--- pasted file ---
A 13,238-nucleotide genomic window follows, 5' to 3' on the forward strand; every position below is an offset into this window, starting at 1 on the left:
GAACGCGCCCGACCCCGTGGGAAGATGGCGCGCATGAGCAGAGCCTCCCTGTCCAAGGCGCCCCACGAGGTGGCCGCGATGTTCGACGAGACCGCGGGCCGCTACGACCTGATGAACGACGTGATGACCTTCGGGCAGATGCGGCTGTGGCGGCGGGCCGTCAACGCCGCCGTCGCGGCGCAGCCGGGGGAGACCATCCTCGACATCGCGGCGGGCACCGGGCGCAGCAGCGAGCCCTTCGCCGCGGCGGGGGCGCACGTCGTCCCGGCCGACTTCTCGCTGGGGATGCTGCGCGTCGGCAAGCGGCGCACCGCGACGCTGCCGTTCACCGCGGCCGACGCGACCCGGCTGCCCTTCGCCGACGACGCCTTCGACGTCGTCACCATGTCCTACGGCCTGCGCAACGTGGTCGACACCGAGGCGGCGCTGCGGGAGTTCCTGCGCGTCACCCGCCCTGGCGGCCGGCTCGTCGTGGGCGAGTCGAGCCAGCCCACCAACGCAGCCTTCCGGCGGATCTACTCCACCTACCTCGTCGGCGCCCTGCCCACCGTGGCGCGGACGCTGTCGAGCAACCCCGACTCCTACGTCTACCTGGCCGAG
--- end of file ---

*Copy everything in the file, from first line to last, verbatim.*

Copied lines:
A 13,238-nucleotide genomic window follows, 5' to 3' on the forward strand; every position below is an offset into this window, starting at 1 on the left:
GAACGCGCCCGACCCCGTGGGAAGATGGCGCGCATGAGCAGAGCCTCCCTGTCCAAGGCGCCCCACGAGGTGGCCGCGATGTTCGACGAGACCGCGGGCCGCTACGACCTGATGAACGACGTGATGACCTTCGGGCAGATGCGGCTGTGGCGGCGGGCCGTCAACGCCGCCGTCGCGGCGCAGCCGGGGGAGACCATCCTCGACATCGCGGCGGGCACCGGGCGCAGCAGCGAGCCCTTCGCCGCGGCGGGGGCGCACGTCGTCCCGGCCGACTTCTCGCTGGGGATGCTGCGCGTCGGCAAGCGGCGCACCGCGACGCTGCCGTTCACCGCGGCCGACGCGACCCGGCTGCCCTTCGCCGACGACGCCTTCGACGTCGTCACCATGTCCTACGGCCTGCGCAACGTGGTCGACACCGAGGCGGCGCTGCGGGAGTTCCTGCGCGTCACCCGCCCTGGCGGCCGGCTCGTCGTGGGCGAGTCGAGCCAGCCCACCAACGCAGCCTTCCGGCGGATCTACTCCACCTACCTCGTCGGCGCCCTGCCCACCGTGGCGCGGACGCTGTCGAGCAACCCCGACTCCTACGTCTACCTGGCCGAG